Technology: Advance to global leadership energizes sustained growth
Challenges include stock market fluctuations, regulations, and trade tensions
The technology category increased 22 percent in value year-on-year, after annual value increases of 19 percent and 16 percent. Measured both by the number of technology brands in the BrandZ™ China Top 100—11—and their contribution to total ranking value—26 percent—technology is the most represented category in the BrandZ™ China Top 100.
All but two of the 11 brands increased in value. In addition, four of this year’s newcomers, about a quarter of brands entering the ranking for the first time, come from the technology category. These developments reflect both entrepreneurial advancements in China and the Chinese government’s determination to make China a leader in technology as part of its Made in China 2025 policy.
The technology brands in the BrandZ™ China Top 100 divide roughly into two groups: internet platforms and device makers. The internet platforms include: Tencent, Baidu, Sina, and Netease. The device makers are: Huawei, Xiaomi, Meizu, Lenovo, ZTE, DJI, and UBTECH. New to the ranking this year are Xiaomi, DJI, Meizu, and UBTECH.
Fluctuations of the Chinese stock market and national and geopolitical developments impacted the category. Chinese government concerns about the suitability of online content affected several internet platform brands. A few device maker brands felt the impact of China-US trade tensions, including Huawei, the fastest-rising technology brand, with a 38 percent value increase.
Among the technology brands, the internet platform Tencent exerts the greatest influence. Along with Alibaba (ranked in the retail category), Tencent is one of China’s two largest online-offline ecosystems. providing products and services that enable Chinese consumers to conduct most aspects of their daily lives from their mobile phones.
Tencent’s ubiquitous WeChat app, with around one billion monthly active users, drove much of Tencent’s revenue. To position for future O2O development, and compete effectively with rival Alibaba, Tencent invested in Meituan Dianping, a leader in O2O services.
After several consecutive years in which brand value increased over 20 percent, Tencent edged up 4 percent in value, in part because regulatory concerns about online content hurt Tencent’s gaming business, a major revenue contributor. Late in the year, revenue from advertising and cloud computing began to offset the gaming revenue shortfall. Around the same time, Tencent listed its music business on the New York Stock Exchange.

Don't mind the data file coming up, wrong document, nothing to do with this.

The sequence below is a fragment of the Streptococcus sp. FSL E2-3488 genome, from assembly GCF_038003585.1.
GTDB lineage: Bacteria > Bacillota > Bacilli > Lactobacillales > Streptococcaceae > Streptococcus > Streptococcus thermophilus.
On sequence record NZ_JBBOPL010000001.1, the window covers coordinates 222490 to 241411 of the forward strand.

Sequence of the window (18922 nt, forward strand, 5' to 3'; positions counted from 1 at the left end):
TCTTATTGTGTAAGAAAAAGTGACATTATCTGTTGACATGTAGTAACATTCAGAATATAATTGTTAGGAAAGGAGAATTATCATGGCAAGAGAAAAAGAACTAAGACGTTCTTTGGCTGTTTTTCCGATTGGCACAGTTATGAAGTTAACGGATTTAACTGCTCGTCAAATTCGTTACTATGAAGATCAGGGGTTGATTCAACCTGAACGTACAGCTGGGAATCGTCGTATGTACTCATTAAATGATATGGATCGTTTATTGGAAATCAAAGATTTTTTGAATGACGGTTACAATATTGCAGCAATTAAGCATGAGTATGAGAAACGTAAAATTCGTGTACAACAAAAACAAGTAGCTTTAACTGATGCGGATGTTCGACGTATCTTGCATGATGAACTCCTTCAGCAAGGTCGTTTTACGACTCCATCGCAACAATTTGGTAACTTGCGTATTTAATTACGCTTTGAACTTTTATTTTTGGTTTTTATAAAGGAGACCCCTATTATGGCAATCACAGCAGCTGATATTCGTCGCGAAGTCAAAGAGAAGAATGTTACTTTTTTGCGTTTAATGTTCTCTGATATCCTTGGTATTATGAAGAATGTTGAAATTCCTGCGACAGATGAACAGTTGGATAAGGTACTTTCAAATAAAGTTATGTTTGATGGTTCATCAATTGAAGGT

Gaming content restrictions also hurt the results for Baidu, China’s search engine giant. Advertisers cut back spending because of uncertainty about the China-US relationship. Advertising generates most of the Baidu’s revenue. To increase revenue from offline advertising, Baidu invested in an elevator advertising company. It also continued to aggressively develop its automated intelligence capabilities, which include advertising and other ventures, such as autonomous cars. It entered into a partnership with Shanghai to build an innovation center in the city.
Online video and gaming provider Netease provided one of China’s popular mobile game, “The Day After Tomorrow,” but, facing fierce competition, it curtailed its live streaming platform. Sina, the online portal, derived strong profits from the advertising on its Weibo site, a Twitter equivalent.
Having grown to become one of the world’s largest smartphone makers, enjoying market dominance in China and India, Xiaomi announced a strategic commitment to artificial intelligence and the Internet of Things, which will include partnerships with Ikea, the furniture brand, and Ji Hotels. Racing to introduce 5G-enabled smartphones, Xiaomi also expanded into smart speakers, where its competitors include Baidu and Alibaba. Huawei, which produces a voice assistant for China, is planning to develop a voice assistant for its overseas markets.
With operations in around 170 countries, Huawei is the world’s largest supplier of telecommunications equipment and the second-largest smartphone maker, after Samsung. Because of security concerns, the US government blocks Huawei’s participation in the American market. These restrictions prevent Huawei from pursuing a major opportunity, the development of 5G infrastructure in the US. The arrest of a top Huawei executive in Canada put the brand at the center of China-US tensions.
Another leading Chinese telecommunications equipment supplier and smartphone maker, ZTE, was also impacted by the security concerns of Western governments. Trade tensions hurt other Chinese technology brands, including, Lenovo, which continued its efforts to expand the smartphone business that it purchased from Motorola in 2014. The market leader in PC sales, Lenovo benefited from industrywide growth. Its Yoga line of premium PCs was well received.
China’s success in achieving international stature with its technology products was also demonstrated by DJI, a BrandZ™ China Top 100 newcomer, and the world’s largest maker of drones for both consumer and commercial purposes, including agriculture, energy, and construction. Like other Chinese technology companies, DJI was affected by Western security concerns and Chinese stock market fluctuations.
Two other newcomer brands also illustrate the breadth of China’s technology industry. Meizu makes and markets smartphones specifically priced and designed to appeal to young people. UBTECH is a leader in artificial intelligence and humanoid robots used for business, education, and entertainment. Tencent led a recent round of investment funding.